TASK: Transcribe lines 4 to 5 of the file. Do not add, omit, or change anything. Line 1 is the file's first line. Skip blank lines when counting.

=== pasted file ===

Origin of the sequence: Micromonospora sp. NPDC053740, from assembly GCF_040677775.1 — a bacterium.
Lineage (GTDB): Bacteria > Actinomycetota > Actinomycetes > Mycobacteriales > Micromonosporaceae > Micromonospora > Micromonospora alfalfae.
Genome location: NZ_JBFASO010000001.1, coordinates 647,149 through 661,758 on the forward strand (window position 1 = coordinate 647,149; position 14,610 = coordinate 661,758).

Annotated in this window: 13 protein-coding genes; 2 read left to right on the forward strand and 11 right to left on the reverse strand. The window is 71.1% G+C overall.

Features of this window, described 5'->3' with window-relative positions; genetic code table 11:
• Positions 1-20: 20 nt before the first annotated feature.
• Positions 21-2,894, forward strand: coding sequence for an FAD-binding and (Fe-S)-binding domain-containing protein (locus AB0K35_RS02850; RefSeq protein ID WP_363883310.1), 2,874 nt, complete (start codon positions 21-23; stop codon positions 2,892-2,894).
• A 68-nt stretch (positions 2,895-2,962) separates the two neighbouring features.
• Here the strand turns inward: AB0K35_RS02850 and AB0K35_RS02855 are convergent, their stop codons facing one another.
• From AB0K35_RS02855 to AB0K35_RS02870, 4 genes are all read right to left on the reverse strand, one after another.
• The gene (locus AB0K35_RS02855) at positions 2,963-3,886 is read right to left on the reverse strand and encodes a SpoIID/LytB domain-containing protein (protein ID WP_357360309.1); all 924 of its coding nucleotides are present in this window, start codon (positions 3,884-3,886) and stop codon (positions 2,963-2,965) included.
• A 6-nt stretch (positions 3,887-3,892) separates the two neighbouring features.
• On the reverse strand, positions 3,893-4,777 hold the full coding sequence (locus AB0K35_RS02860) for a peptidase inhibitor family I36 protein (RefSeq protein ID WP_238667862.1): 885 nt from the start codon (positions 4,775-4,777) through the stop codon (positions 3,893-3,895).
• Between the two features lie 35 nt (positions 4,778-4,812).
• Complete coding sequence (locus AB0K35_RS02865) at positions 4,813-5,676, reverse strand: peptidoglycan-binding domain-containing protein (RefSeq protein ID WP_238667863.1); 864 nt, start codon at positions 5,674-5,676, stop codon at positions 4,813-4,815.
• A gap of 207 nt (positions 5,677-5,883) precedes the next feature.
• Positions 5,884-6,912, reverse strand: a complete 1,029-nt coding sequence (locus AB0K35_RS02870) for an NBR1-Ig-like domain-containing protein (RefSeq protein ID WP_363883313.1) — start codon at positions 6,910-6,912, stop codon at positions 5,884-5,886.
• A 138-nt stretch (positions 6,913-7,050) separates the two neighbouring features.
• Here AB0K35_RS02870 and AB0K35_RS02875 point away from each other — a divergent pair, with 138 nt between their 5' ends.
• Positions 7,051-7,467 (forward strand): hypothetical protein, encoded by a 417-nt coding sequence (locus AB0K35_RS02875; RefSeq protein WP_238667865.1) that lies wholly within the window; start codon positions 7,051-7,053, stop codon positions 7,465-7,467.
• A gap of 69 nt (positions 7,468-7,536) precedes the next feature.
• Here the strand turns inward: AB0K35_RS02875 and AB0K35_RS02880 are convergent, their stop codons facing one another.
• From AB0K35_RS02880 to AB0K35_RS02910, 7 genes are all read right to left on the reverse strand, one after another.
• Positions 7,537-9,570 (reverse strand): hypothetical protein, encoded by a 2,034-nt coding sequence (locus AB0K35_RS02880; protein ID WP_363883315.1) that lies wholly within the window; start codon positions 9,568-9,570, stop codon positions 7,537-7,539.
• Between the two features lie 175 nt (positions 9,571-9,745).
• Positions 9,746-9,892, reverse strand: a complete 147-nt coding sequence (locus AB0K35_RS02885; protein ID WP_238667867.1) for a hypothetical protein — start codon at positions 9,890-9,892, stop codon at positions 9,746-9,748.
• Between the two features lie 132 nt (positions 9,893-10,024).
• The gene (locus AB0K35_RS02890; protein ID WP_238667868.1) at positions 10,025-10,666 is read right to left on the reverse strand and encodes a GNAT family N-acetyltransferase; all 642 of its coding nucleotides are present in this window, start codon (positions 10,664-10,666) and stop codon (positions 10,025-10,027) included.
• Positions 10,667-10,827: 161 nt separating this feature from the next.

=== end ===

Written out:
Annotated in this window: 13 protein-coding genes; 2 read left to right on the forward strand and 11 right to left on the reverse strand. The window is 71.1% G+C overall.

Features of this window, described 5'->3' with window-relative positions; genetic code table 11: